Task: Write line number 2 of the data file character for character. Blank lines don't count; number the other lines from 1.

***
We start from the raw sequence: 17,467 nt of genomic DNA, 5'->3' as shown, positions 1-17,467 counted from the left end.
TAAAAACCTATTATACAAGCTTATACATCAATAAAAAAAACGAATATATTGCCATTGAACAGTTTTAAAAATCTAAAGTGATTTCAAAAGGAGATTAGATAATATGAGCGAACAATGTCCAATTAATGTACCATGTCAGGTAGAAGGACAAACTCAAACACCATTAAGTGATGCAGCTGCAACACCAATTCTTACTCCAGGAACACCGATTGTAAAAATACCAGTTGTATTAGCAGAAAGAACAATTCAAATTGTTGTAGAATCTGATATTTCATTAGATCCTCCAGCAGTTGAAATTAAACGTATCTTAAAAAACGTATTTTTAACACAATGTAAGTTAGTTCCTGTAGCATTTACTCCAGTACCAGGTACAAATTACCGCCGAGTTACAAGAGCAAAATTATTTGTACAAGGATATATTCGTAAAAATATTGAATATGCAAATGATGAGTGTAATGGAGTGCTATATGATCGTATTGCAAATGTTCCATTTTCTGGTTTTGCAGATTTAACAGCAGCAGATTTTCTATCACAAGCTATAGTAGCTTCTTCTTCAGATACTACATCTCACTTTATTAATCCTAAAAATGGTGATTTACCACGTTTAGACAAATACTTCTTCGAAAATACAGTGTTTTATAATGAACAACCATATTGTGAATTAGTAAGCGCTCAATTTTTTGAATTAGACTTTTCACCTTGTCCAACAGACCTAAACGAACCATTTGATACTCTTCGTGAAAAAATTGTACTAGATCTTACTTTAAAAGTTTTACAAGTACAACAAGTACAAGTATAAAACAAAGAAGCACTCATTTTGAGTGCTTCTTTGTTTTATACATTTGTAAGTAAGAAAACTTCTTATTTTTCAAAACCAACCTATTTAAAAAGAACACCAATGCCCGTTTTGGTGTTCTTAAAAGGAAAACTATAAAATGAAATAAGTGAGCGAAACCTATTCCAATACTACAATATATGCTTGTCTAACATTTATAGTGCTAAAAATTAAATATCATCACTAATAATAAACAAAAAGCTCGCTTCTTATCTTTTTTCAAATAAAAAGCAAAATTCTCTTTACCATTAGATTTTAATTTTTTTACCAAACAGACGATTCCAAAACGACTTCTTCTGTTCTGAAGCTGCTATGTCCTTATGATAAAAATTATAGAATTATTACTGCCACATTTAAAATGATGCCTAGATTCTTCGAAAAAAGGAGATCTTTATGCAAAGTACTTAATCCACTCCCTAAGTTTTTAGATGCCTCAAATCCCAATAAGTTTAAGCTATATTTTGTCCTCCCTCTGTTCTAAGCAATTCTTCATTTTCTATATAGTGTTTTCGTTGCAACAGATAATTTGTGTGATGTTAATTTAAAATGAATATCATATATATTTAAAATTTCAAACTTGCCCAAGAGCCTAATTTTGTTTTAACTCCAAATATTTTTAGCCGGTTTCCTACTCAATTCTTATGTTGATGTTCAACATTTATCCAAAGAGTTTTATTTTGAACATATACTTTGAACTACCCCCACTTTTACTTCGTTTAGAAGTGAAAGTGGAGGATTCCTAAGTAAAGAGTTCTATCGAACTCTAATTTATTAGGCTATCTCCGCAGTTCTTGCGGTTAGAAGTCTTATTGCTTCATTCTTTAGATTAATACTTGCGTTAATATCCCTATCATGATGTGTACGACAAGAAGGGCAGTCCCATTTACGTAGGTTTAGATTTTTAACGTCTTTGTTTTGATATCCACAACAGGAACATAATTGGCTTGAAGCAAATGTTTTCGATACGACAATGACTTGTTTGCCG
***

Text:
TAAAAACCTATTATACAAGCTTATACATCAATAAAAAAAACGAATATATTGCCATTGAACAGTTTTAAAAATCTAAAGTGATTTCAAAAGGAGATTAGATAATATGAGCGAACAATGTCCAATTAATGTACCATGTCAGGTAGAAGGACAAACTCAAACACCATTAAGTGATGCAGCTGCAACACCAATTCTTACTCCAGGAACACCGATTGTAAAAATACCAGTTGTATTAGCAGAAAGAACAATTCAAATTGTTGTAGAATCTGATATTTCATTAGATCCTCCAGCAGTTGAAATTAAACGTATCTTAAAAAACGTATTTTTAACACAATGTAAGTTAGTTCCTGTAGCATTTACTCCAGTACCAGGTACAAATTACCGCCGAGTTACAAGAGCAAAATTATTTGTACAAGGATATATTCGTAAAAATATTGAATATGCAAATGATGAGTGTAATGGAGTGCTATATGATCGTATTGCAAATGTTCCATTTTCTGGTTTTGCAGATTTAACAGCAGCAGATTTTCTATCACAAGCTATAGTAGCTTCTTCTTCAGATACTACATCTCACTTTATTAATCCTAAAAATGGTGATTTACCACGTTTAGACAAATACTTCTTCGAAAATACAGTGTTTTATAATGAACAACCATATTGTGAATTAGTAAGCGCTCAATTTTTTGAATTAGACTTTTCACCTTGTCCAACAGACCTAAACGAACCATTTGATACTCTTCGTGAAAAAATTGTACTAGATCTTACTTTAAAAGTTTTACAAGTACAACAAGTACAAGTATAAAACAAAGAAGCACTCATTTTGAGTGCTTCTTTGTTTTATACATTTGTAAGTAAGAAAACTTCTTATTTTTCAAAACCAACCTATTTAAAAAGAACACCAATGCCCGTTTTGGTGTTCTTAAAAGGAAAACTATAAAATGAAATAAGTGAGCGAAACCTATTCCAATACTACAATATATGCTTGTCTAACATTTATAGTGCTAAAAATTAAATATCATCACTAATAATAAACAAAAAGCTCGCTTCTTATCTTTTTTCAAATAAAAAGCAAAATTCTCTTTACCATTAGATTTTAATTTTTTTACCAAACAGACGATTCCAAAACGACTTCTTCTGTTCTGAAGCTGCTATGTCCTTATGATAAAAATTATAGAATTATTACTGCCACATTTAAAATGATGCCTAGATTCTTCGAAAAAAGGAGATCTTTATGCAAAGTACTTAATCCACTCCCTAAGTTTTTAGATGCCTCAAATCCCAATAAGTTTAAGCTATATTTTGTCCTCCCTCTGTTCTAAGCAATTCTTCATTTTCTATATAGTGTTTTCGTTGCAACAGATAATTTGTGTGATGTTAATTTAAAATGAATATCATATATATTTAAAATTTCAAACTTGCCCAAGAGCCTAATTTTGTTTTAACTCCAAATATTTTTAGCCGGTTTCCTACTCAATTCTTATGTTGATGTTCAACATTTATCCAAAGAGTTTTATTTTGAACATATACTTTGAACTACCCCCACTTTTACTTCGTTTAGAAGTGAAAGTGGAGGATTCCTAAGTAAAGAGTTCTATCGAACTCTAATTTATTAGGCTATCTCCGCAGTTCTTGCGGTTAGAAGTCTTATTGCTTCATTCTTTAGATTAATACTTGCGTTAATATCCCTATCATGATGTGTACGACAAGAAGGGCAGTCCCATTTACGTAGGTTTAGATTTTTAACGTCTTTGTTTTGATATCCACAACAGGAACATAATTGGCTTGAAGCAAATGTTTTCGATACGACAATGACTTGTTTGCCG